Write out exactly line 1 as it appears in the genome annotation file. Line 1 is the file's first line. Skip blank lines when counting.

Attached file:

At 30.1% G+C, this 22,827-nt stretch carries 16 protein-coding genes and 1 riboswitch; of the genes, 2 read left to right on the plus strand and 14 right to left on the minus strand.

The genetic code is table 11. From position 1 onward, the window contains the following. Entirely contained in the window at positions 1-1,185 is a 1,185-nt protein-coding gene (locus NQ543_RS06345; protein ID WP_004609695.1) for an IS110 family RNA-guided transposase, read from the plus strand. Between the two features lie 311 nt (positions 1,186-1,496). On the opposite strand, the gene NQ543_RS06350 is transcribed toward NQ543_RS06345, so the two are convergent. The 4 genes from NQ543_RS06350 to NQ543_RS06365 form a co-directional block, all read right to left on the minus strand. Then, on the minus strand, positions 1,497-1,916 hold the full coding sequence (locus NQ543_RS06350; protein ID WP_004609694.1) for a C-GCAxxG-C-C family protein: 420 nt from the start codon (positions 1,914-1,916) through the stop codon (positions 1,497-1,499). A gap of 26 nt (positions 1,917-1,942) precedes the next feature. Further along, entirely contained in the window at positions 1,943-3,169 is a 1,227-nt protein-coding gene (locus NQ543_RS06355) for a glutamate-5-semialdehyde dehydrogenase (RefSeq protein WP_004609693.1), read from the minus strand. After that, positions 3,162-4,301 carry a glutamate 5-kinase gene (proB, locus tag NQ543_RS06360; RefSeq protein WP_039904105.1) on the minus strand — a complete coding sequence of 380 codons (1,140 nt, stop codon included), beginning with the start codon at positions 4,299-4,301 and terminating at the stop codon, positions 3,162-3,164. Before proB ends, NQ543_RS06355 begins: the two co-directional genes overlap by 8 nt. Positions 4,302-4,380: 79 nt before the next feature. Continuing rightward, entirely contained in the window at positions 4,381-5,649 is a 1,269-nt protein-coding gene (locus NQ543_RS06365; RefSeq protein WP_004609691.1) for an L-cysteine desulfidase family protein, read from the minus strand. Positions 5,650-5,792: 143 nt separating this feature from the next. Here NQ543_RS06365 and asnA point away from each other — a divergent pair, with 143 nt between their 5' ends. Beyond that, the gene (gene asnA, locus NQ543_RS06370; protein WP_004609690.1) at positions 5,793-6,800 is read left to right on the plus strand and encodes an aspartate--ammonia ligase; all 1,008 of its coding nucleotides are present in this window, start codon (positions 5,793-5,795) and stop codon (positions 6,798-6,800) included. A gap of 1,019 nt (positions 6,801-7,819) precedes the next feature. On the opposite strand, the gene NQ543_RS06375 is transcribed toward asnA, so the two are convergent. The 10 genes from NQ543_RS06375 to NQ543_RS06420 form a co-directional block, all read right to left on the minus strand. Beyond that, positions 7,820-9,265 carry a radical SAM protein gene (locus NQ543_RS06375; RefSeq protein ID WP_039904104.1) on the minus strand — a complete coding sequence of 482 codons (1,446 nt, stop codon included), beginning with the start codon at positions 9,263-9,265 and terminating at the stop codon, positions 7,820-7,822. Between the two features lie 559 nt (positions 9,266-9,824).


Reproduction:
At 30.1% G+C, this 22,827-nt stretch carries 16 protein-coding genes and 1 riboswitch; of the genes, 2 read left to right on the plus strand and 14 right to left on the minus strand.